A judge on Friday ruled that video streaming website Hulu must face a privacy lawsuit that alleges the site shared info with Facebook and analytics company comScore. The judge rejected the claim that plaintiffs needed to show actual injury in order for the lawsuit to proceed.
The lawsuit hinges on an antiquated law, the 1988 Video Privacy Protection Act, that safeguards the privacy of video renters. It was enacted as a direct response to the publication of Supreme Court nominee Robert Bork's video rental history.
According to Reuters:
They [the plaintiffs] claimed that Hulu sent such information to Scorecard Research, a comScore market research unit, and sent "Facebook IDs that linked their video choices to personally identifiable Facebook registration information."
Oh no! Now Facebook has records that you've secretly been watching every single episode of Dads at work.
This isn't the first type of this lawsuit—in 2008, someone sued Blockbuster for similar reasons—but the VPPA has been relaxed in recent years, thanks to pressure from the tech industry. In 2011, Netflix CEO made an awkward appearance at a Facebook press conference, announcing integration between the two companies everywhere except the U.S. At the start of the year, President Obama signed an amendment to the law allowing companies to disclose data with user consent.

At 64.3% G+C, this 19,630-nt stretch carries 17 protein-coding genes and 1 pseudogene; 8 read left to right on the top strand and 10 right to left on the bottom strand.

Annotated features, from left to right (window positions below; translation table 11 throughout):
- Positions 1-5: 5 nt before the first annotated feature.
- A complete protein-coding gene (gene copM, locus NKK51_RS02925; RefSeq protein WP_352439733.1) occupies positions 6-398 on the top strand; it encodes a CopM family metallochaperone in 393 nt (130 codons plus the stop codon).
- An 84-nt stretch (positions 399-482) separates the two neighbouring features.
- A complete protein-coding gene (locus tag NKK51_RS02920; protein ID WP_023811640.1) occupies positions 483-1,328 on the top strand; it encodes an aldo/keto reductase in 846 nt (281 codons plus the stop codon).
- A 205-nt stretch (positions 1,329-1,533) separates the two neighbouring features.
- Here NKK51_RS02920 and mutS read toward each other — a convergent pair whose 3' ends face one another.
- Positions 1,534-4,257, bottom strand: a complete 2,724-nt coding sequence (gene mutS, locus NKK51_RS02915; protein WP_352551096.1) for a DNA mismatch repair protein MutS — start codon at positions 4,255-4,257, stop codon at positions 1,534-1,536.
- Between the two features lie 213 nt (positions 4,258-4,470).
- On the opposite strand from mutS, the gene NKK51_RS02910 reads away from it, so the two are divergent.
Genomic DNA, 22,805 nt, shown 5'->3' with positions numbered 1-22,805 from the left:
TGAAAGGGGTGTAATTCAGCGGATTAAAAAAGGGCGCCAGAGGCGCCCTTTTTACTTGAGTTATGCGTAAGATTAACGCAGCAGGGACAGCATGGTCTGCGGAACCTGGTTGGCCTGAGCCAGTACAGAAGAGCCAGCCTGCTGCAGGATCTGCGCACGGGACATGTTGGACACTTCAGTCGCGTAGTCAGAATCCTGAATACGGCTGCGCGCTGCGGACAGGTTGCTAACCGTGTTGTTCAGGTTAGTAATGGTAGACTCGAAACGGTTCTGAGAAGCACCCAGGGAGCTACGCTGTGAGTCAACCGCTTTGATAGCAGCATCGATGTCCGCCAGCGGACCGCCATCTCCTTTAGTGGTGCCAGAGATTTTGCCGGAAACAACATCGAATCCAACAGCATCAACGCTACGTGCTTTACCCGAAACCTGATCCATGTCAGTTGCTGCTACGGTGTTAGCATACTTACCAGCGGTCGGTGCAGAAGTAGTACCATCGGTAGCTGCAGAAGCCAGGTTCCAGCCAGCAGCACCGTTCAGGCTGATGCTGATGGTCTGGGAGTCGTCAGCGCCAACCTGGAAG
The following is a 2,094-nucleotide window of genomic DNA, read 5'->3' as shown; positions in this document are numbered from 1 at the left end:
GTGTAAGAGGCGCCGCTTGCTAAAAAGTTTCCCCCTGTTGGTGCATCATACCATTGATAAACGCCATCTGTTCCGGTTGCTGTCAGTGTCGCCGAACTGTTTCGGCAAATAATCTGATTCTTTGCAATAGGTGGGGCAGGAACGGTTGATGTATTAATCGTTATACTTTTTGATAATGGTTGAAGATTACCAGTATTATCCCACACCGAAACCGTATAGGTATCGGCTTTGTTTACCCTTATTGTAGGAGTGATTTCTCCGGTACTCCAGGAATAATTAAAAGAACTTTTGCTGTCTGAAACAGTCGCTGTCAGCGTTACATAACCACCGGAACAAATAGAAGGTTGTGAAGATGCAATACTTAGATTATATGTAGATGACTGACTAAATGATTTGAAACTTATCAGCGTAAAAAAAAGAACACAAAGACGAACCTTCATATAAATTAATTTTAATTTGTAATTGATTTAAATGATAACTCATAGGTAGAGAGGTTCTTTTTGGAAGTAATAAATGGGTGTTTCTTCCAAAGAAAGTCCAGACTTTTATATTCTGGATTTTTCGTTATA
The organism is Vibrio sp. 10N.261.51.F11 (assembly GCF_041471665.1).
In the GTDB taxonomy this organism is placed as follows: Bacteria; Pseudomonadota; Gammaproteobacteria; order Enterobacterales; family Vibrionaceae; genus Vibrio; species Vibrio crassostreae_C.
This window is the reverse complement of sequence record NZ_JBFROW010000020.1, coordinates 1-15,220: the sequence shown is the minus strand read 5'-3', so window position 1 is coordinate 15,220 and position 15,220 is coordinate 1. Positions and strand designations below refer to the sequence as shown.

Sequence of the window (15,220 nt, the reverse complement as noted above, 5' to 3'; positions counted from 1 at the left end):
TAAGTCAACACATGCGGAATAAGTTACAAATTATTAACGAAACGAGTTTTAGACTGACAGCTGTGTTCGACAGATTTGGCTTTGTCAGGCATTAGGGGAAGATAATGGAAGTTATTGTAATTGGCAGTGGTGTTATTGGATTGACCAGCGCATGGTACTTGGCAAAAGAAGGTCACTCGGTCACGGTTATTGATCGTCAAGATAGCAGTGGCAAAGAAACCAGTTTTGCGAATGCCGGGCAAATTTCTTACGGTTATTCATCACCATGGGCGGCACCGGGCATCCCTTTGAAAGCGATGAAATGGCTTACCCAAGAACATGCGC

It's unclear if Hulu has obtained that consent. Still, the singling out of video in today's day and age seems odd—particularly when different rules apply to music streaming services like Spotify. They've never had substantial legal issues with Facebook integration and one could hypothetically listen to Pitbull and Ke$ha's "Timber" a bunch of times on repeat and notify all of their friends. Now that should be illegal.
This article is from the archive of our partner The Wire.
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